• The wisdom and foresight of this great man was cera tainly extremely serviceable to the Portuguese; the happy effects of which appeared many years after his death. For when Solyman the Grand Turk sent the governor of Egypt with a formidable fleet to drive the Portuguese from India, he besieged the citadel of Dio; and notwithstanding he met with a very warm reception, and was vigorously opposed by our people, yet he continued the fiege many days, with great vigour ; nor would he have desisted from the attempt fo soon, had he not been informed, that a powerful squadron was coming from Goa. Nor would the king of Cambaya, who, at another time, with an army of Turks, besieged the same place for six months, have been so easily overthrown by John de Castro, then viceroy of India, had it not been owing to the numerous and timely supplies fent from Goa; for this colony became in time fo great and numerous, that it could raise armies, and send forth fleets. This arose entirely from the prudent management of Album querque, who took so much pains to raise fuch a foundation as could not be easily shaken. He took, feve. Tal women captives in India : These he treated with the highest respect; and having initiated them in the Christian religion, he gave them in marriage to his foldiers, to whom he allowed settlements in the island of Goa, and endeavoured to make these marriages happy by all manner of favour and encouragement.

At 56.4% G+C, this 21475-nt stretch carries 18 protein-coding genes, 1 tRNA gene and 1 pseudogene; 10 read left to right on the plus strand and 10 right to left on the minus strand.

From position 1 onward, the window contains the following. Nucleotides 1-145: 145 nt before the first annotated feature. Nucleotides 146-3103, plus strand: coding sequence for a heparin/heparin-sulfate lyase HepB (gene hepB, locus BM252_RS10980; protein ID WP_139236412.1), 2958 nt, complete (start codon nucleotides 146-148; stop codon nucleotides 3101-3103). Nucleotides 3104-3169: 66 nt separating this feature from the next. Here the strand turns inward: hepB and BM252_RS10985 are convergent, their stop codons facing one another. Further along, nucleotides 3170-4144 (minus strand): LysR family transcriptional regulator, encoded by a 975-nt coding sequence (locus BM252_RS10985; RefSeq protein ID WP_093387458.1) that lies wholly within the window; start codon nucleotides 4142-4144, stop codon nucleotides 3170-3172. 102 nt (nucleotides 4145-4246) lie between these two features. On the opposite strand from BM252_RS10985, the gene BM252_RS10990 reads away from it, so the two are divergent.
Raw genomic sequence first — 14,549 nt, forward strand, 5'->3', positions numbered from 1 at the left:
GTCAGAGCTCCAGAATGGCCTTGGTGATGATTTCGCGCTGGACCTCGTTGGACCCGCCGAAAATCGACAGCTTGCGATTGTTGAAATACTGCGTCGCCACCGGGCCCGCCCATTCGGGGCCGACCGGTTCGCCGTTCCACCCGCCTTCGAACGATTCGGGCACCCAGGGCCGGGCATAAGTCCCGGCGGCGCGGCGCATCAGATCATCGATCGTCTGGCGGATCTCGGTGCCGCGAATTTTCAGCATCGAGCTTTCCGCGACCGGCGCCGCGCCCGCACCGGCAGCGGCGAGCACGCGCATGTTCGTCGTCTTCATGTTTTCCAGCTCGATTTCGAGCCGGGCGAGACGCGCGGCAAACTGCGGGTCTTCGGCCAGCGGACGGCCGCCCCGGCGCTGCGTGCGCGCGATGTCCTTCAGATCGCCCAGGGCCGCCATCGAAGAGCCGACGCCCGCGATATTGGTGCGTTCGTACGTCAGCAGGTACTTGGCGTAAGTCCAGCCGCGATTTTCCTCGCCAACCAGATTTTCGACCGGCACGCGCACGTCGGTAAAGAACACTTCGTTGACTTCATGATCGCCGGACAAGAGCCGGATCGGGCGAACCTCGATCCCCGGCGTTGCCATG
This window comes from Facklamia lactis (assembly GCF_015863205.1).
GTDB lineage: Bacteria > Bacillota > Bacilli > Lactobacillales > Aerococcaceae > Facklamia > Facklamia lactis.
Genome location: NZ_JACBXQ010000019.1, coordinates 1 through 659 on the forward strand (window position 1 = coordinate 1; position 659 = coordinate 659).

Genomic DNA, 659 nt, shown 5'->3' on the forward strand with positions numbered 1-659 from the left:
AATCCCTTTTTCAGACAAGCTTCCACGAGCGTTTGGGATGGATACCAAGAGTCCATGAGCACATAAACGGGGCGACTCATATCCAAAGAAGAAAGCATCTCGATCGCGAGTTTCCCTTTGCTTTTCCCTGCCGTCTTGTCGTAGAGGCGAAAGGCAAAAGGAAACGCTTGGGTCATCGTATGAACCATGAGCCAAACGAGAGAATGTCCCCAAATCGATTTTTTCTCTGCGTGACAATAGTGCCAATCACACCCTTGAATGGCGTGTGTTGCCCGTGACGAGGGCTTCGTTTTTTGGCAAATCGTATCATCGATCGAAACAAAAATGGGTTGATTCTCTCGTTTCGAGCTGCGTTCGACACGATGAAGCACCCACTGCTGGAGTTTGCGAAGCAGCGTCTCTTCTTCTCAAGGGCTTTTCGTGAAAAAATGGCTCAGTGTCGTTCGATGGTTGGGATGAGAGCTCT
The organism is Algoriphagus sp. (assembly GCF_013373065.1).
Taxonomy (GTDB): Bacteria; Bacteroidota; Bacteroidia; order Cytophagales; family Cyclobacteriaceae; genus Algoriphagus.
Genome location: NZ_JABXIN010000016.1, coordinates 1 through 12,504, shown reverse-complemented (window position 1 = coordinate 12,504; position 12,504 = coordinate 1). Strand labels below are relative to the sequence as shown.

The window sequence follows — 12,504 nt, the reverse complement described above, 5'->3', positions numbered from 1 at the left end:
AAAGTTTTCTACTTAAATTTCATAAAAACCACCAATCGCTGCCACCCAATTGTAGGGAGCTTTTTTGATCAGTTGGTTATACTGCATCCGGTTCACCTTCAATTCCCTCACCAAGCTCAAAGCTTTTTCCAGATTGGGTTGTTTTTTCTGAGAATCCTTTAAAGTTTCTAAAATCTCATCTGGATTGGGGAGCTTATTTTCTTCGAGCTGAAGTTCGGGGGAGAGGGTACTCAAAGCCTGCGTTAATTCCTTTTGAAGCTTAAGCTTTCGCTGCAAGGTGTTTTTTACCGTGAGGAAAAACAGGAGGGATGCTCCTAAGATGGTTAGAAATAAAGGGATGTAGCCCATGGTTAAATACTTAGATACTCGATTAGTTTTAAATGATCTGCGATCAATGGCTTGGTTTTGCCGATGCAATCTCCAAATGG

He was no less assiduous in strengthening the fortifications, and settling every thing which might tend to the order and establishment of the government. In a word, his fáme spread far and near; so that embassadors came to him from most of the princes in India. Some brought their tribute, others came to fue for peace and friendship, and all of * them professed their attachment to Emmanuel. Albuquerque detained them some time at Goa; for he was willing they should behold the fortifications of the city, the formidable fleet, and all his grand structures, that being struck with the magnificence of his works, they might remain faithful to

Emmanuel

Emmanuel. They beheld Albuquerque with a kind of veneration,; some admiring his majestic dignity, whilst others were no less taken with his civility and politę behaviour. This resort of embassadors, and concourse of persons of disa tinction, formed an appearance of a court at Goa, equal to that of the greatest monarch.